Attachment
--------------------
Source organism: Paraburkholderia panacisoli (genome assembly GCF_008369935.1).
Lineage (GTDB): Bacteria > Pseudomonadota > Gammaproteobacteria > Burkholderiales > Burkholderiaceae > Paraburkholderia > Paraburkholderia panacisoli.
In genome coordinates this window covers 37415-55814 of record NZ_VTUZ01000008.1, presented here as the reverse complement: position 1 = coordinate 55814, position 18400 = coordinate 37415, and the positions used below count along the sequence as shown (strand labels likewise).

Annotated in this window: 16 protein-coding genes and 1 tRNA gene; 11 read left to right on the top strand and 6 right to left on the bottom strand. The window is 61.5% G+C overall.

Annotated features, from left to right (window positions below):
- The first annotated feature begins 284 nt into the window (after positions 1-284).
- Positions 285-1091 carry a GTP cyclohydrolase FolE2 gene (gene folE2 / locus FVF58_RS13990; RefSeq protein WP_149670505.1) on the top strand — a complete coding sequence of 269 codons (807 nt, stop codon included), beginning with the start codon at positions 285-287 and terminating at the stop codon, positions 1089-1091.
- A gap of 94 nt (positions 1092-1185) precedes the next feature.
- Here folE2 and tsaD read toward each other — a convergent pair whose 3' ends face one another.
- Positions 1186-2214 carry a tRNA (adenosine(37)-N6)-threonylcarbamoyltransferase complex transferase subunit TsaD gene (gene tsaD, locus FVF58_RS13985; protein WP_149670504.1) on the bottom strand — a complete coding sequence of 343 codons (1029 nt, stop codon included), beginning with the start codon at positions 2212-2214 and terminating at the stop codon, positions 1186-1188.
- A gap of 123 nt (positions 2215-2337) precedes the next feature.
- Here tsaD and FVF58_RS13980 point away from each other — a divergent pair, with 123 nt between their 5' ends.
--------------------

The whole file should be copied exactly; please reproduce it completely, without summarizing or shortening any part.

Source organism: Paraburkholderia panacisoli (genome assembly GCF_008369935.1).
Lineage (GTDB): Bacteria > Pseudomonadota > Gammaproteobacteria > Burkholderiales > Burkholderiaceae > Paraburkholderia > Paraburkholderia panacisoli.
In genome coordinates this window covers 37415-55814 of record NZ_VTUZ01000008.1, presented here as the reverse complement: position 1 = coordinate 55814, position 18400 = coordinate 37415, and the positions used below count along the sequence as shown (strand labels likewise).

Annotated in this window: 16 protein-coding genes and 1 tRNA gene; 11 read left to right on the top strand and 6 right to left on the bottom strand. The window is 61.5% G+C overall.

Annotated features, from left to right (window positions below):
- The first annotated feature begins 284 nt into the window (after positions 1-284).
- Positions 285-1091 carry a GTP cyclohydrolase FolE2 gene (gene folE2 / locus FVF58_RS13990; RefSeq protein WP_149670505.1) on the top strand — a complete coding sequence of 269 codons (807 nt, stop codon included), beginning with the start codon at positions 285-287 and terminating at the stop codon, positions 1089-1091.
- A gap of 94 nt (positions 1092-1185) precedes the next feature.
- Here folE2 and tsaD read toward each other — a convergent pair whose 3' ends face one another.
- Positions 1186-2214 carry a tRNA (adenosine(37)-N6)-threonylcarbamoyltransferase complex transferase subunit TsaD gene (gene tsaD, locus FVF58_RS13985; protein WP_149670504.1) on the bottom strand — a complete coding sequence of 343 codons (1029 nt, stop codon included), beginning with the start codon at positions 2212-2214 and terminating at the stop codon, positions 1186-1188.
- A gap of 123 nt (positions 2215-2337) precedes the next feature.
- Here tsaD and FVF58_RS13980 point away from each other — a divergent pair, with 123 nt between their 5' ends.